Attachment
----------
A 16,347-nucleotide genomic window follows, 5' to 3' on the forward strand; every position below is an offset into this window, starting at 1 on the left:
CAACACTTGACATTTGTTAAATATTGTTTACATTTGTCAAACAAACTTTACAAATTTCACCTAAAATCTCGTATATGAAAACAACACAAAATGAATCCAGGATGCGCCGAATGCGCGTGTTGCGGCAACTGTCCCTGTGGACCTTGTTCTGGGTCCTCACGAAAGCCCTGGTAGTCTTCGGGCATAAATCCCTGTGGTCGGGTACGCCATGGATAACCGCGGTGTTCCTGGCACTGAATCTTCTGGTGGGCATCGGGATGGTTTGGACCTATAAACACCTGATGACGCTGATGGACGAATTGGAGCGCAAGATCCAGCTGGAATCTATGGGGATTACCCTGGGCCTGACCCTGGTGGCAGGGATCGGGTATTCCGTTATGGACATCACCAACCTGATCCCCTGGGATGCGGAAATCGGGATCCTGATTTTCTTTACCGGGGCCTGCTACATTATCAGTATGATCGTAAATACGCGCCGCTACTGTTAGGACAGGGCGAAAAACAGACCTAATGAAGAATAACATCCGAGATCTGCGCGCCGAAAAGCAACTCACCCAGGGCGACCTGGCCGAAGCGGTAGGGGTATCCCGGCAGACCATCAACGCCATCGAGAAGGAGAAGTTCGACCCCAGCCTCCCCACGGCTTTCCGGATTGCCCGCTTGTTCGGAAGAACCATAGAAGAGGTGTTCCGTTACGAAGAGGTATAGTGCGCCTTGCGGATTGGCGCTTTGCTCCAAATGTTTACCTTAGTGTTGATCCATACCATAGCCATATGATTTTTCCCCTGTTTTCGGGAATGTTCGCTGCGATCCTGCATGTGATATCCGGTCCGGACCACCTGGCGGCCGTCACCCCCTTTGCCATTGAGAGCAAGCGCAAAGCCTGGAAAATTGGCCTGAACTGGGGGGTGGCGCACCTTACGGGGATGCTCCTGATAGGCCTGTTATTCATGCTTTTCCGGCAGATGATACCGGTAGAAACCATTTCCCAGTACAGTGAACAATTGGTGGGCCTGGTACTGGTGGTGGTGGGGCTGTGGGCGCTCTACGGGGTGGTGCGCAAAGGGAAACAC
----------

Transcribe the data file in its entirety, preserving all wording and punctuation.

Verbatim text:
A 16,347-nucleotide genomic window follows, 5' to 3' on the forward strand; every position below is an offset into this window, starting at 1 on the left:
CAACACTTGACATTTGTTAAATATTGTTTACATTTGTCAAACAAACTTTACAAATTTCACCTAAAATCTCGTATATGAAAACAACACAAAATGAATCCAGGATGCGCCGAATGCGCGTGTTGCGGCAACTGTCCCTGTGGACCTTGTTCTGGGTCCTCACGAAAGCCCTGGTAGTCTTCGGGCATAAATCCCTGTGGTCGGGTACGCCATGGATAACCGCGGTGTTCCTGGCACTGAATCTTCTGGTGGGCATCGGGATGGTTTGGACCTATAAACACCTGATGACGCTGATGGACGAATTGGAGCGCAAGATCCAGCTGGAATCTATGGGGATTACCCTGGGCCTGACCCTGGTGGCAGGGATCGGGTATTCCGTTATGGACATCACCAACCTGATCCCCTGGGATGCGGAAATCGGGATCCTGATTTTCTTTACCGGGGCCTGCTACATTATCAGTATGATCGTAAATACGCGCCGCTACTGTTAGGACAGGGCGAAAAACAGACCTAATGAAGAATAACATCCGAGATCTGCGCGCCGAAAAGCAACTCACCCAGGGCGACCTGGCCGAAGCGGTAGGGGTATCCCGGCAGACCATCAACGCCATCGAGAAGGAGAAGTTCGACCCCAGCCTCCCCACGGCTTTCCGGATTGCCCGCTTGTTCGGAAGAACCATAGAAGAGGTGTTCCGTTACGAAGAGGTATAGTGCGCCTTGCGGATTGGCGCTTTGCTCCAAATGTTTACCTTAGTGTTGATCCATACCATAGCCATATGATTTTTCCCCTGTTTTCGGGAATGTTCGCTGCGATCCTGCATGTGATATCCGGTCCGGACCACCTGGCGGCCGTCACCCCCTTTGCCATTGAGAGCAAGCGCAAAGCCTGGAAAATTGGCCTGAACTGGGGGGTGGCGCACCTTACGGGGATGCTCCTGATAGGCCTGTTATTCATGCTTTTCCGGCAGATGATACCGGTAGAAACCATTTCCCAGTACAGTGAACAATTGGTGGGCCTGGTACTGGTGGTGGTGGGGCTGTGGGCGCTCTACGGGGTGGTGCGCAAAGGGAAACAC